After the incubation period, the chip is removed from the incubator and mounted in the bioreactor housing. For this, under the clean bench, the preassembled bioreactor is removed from the sterile packing and disassembled to a degree that allows for the insertion of the chip. The chip is carefully handled with sterile forceps and placed into the groove that contains the gasket which seals the chip and which results in the generation of an upper and lower compartment in the bioreactor. Then, the bioreactor is assembled again and transferred to the incubator where it is connected to the pump, the gas supply and the oxygen analyser.
5. Filling of the system
As soon as the bioreactor is connected to the medium reservoir, pump and gas supply the closed circulation loop is filled with medium. This is done by positioning the 3-way-connectors in such a way that superfusion, which is defined as the flow of medium over the top of the chip, is achieved. This leads to a discharge of enclosed air from the bioreactor circulation without removing the cells from the scaffold. After the system is completely filled with medium, the 3-way-connectors are switched in such a way that perfusion, which is defined as the flow from below the chip through the tissue, is achieved. In the perfusion configuration the flow is adjusted to the cell's needs which for hepatocytes typically ranges from 60-500 μl/min.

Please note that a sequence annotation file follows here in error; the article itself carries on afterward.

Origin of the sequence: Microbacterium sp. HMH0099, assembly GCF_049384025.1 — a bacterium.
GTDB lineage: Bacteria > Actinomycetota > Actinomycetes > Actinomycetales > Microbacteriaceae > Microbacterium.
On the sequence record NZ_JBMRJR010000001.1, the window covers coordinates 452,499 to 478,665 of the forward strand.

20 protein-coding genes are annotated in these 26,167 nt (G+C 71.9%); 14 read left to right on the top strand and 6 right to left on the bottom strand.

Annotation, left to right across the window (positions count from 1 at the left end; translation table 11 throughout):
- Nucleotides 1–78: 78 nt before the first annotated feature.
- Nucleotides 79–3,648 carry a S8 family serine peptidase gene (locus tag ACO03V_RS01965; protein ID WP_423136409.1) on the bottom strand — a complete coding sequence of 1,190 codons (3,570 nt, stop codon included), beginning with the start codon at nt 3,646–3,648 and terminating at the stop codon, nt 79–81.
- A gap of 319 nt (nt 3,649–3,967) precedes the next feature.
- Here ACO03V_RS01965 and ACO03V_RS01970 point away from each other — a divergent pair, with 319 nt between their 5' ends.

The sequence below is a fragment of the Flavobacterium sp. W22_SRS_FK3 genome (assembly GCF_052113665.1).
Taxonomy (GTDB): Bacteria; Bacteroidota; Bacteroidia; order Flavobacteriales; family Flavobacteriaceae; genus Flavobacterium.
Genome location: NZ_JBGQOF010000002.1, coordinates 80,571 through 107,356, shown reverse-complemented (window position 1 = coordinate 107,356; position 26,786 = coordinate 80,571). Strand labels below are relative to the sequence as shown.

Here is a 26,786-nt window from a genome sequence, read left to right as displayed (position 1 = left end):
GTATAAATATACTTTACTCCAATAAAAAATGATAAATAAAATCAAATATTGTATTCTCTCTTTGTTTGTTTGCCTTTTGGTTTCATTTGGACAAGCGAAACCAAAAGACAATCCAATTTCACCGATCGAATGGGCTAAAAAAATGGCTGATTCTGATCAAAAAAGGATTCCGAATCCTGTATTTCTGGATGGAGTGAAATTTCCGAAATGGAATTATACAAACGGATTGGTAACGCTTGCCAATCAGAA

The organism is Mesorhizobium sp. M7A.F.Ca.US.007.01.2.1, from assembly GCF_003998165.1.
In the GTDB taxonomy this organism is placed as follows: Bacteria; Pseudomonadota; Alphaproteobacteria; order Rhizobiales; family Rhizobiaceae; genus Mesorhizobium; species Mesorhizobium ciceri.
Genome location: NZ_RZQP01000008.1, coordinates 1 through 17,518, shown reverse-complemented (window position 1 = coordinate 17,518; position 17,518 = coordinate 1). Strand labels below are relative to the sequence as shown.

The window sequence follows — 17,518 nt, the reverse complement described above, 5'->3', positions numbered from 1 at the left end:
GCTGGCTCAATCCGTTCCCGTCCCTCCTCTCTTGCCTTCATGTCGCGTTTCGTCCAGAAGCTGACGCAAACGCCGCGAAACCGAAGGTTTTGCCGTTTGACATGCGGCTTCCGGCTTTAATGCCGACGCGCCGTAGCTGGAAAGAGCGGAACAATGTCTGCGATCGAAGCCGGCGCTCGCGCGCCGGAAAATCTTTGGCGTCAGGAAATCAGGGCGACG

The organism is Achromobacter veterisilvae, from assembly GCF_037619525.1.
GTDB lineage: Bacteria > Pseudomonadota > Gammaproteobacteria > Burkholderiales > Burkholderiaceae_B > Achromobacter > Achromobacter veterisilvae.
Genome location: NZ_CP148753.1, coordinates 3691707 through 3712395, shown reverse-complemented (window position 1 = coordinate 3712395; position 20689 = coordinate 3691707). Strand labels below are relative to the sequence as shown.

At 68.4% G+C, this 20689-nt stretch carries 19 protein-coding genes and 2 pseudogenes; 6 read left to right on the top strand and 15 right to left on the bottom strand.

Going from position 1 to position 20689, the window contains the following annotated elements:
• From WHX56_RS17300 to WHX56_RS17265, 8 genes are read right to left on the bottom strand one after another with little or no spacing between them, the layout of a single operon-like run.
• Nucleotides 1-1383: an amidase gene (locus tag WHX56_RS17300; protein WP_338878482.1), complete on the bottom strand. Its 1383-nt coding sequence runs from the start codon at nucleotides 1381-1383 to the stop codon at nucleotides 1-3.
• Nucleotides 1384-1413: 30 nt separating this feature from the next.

During the experiment medium samples can be drawn. For this, syringes are connected to the sterile ports on top of the medium reservoir. After the sampling, the ports are sterilized with 70% isopropanol.
7. Isolation of intact cells from the chip for downstream applications
At the end of the experiment, the bioreactors are disconnected from the gas supply and the roller pump, transferred to the clean bench and disassembled as described earlier. With sterile forceps the chip is removed from the bioreactor housing, placed into a 3.5 cm petri dish and rinsed with PBS. Afterwards, the chip is incubated with trypsin/EDTA (0.25%/0.53mM) for 5-15 min in an incubator to detach the cells from the microstructured area. The collected cell suspension is centrifuged for 5 min at 600 g. The cells can then be used for conventional downstream applications, e.g., total RNA or protein isolation. Routinely, we isolate total RNA (PARIS kit, Ambion Inc., Austin, Texas, USA) for microarray analysis and real-time RT-PCR. Protein expression is analysed after immunohistochemical staining of the cells inside the chip with a laser scanning microscope, but can also be analysed otherwise, e.g., by flow cytometry.
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We have developed a chip-based platform for the three-dimensional cultivation of cells in actively perfused micro bioreactors. The chips can be manufactured from non-biodegradable as well as biodegradable polymers by micro injection molding, hot embossing as well micro thermoforming techniques 3. Depending on the experimental design, the surface of the polymer can be modified by UV-irradiation 4. Hepatocyte cell lines as well as primary rat hepatocytes can successfully be cultivated in these devices as could be shown by expression analysis of some liver specific genes as well as analysis of some liver specific proteins 5,6.
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The authors have nothing to disclose.
We would like to thank Mechthild Herschbach and Anke Dech for excellent technical assistance.
|Collagen I from rat tail
||Reagent ||Roche Group
||11 179 179 001
|anti cytokeratin 18
||Primary Ab, Mouse monoclonal, used 1/100 in PBS
||Primary Ab, Mouse monoclonal, used 1/50 in PBS.
||Reagent ||Bethyl Laboratories
||Primary Ab, goat anti-human Albumin, used 1/200 in PBS
|Rabbit anti-mouse IgG1
||Secondary Ab, Alexa Flour 488 conjugated, used 1/100 in PBS + 0.5 % BSA
|Cy3 anti-goat IgG
||Reagent ||Jackson ImmunoResearch
||Cy3 AffiniPure donkey a-goat IgG Ab, used 1/700 in PBS + 0.5% BSA